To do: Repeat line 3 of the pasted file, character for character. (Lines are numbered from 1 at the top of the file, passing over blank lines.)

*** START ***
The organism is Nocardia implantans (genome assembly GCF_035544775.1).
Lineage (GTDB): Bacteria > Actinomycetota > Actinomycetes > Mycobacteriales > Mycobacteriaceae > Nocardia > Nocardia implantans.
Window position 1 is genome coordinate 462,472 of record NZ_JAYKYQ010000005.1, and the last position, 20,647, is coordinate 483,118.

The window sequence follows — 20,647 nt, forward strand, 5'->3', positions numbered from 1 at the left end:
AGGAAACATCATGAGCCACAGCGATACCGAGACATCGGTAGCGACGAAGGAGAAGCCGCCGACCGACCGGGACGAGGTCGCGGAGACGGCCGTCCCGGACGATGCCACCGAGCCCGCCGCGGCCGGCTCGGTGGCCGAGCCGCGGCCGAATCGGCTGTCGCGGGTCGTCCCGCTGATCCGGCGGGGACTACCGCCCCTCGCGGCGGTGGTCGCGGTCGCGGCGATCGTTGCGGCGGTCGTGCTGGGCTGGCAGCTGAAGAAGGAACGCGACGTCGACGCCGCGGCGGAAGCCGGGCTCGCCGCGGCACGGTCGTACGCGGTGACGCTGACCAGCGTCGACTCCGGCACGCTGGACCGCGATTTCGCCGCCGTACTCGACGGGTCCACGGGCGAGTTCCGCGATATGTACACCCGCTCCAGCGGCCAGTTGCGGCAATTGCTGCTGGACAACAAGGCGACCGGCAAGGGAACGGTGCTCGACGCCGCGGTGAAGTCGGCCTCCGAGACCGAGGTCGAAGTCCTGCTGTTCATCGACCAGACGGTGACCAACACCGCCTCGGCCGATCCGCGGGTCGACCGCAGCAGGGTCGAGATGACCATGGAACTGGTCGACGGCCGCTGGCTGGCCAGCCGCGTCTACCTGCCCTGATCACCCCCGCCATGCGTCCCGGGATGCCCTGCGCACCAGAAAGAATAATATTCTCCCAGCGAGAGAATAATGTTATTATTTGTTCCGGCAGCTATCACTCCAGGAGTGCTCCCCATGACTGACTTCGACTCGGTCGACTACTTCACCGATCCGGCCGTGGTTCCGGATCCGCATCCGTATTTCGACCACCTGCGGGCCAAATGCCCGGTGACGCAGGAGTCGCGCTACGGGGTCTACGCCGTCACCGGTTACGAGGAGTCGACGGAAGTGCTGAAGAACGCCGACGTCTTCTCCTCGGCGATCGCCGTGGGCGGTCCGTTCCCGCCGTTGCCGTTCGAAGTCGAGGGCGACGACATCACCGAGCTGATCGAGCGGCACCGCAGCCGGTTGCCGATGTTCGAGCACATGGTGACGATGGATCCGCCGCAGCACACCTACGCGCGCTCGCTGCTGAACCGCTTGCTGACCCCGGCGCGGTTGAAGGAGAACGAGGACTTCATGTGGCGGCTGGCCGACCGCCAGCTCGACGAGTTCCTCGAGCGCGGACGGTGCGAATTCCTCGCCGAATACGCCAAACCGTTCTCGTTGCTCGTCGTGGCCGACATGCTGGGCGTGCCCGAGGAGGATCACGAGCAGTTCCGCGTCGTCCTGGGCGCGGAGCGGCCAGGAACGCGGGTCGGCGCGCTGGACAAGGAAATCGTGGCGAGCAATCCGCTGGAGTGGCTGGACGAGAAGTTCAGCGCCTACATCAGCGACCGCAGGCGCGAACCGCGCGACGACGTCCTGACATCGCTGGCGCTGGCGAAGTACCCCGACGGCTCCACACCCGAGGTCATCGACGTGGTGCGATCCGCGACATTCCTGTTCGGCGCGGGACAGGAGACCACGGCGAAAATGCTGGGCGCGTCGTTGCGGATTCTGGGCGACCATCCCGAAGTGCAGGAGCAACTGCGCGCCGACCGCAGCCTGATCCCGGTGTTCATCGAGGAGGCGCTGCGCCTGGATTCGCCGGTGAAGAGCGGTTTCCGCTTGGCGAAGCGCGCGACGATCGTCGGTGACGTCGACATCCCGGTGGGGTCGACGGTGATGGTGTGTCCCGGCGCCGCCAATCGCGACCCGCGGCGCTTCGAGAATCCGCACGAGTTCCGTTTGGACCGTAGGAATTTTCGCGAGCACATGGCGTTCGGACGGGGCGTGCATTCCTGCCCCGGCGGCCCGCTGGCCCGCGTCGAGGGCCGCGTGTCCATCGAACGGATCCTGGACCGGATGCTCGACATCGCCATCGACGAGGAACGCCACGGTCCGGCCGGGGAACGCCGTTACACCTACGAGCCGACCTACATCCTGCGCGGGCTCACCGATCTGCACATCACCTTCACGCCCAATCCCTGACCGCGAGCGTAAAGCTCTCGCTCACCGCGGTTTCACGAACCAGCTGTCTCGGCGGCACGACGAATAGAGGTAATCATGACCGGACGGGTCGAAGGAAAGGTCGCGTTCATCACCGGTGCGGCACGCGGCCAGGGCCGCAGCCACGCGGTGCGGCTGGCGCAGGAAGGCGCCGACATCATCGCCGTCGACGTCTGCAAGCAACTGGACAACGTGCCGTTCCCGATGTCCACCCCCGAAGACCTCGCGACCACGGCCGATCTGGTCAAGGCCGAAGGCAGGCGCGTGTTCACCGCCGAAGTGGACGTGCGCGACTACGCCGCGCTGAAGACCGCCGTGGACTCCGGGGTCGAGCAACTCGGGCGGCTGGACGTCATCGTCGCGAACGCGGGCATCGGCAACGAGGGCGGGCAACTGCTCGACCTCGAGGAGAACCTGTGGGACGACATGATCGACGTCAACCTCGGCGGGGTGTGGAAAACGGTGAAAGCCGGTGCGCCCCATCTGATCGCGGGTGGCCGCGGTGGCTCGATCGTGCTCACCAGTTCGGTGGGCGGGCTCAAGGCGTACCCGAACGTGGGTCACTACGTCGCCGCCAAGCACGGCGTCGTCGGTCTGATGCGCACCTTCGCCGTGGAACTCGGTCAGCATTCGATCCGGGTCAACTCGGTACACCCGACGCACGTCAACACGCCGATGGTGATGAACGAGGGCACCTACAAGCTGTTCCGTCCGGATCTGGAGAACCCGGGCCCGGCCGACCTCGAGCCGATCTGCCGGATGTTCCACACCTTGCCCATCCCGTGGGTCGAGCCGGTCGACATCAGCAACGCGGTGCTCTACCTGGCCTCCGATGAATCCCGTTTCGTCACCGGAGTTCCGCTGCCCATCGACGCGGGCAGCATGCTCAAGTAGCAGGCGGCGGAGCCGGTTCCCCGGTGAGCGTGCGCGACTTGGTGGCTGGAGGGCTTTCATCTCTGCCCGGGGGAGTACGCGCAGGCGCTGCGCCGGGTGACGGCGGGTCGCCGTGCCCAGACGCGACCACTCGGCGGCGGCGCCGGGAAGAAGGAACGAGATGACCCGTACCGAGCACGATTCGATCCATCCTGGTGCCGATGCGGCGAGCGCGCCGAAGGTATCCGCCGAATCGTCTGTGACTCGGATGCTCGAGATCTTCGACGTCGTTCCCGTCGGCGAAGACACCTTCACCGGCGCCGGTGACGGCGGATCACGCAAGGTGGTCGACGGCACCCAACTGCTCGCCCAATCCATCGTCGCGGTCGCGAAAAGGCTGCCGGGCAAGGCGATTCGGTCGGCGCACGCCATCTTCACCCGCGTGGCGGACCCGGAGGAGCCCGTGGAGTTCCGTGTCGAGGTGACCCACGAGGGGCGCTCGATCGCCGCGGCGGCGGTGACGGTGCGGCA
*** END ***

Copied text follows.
Window position 1 is genome coordinate 462,472 of record NZ_JAYKYQ010000005.1, and the last position, 20,647, is coordinate 483,118.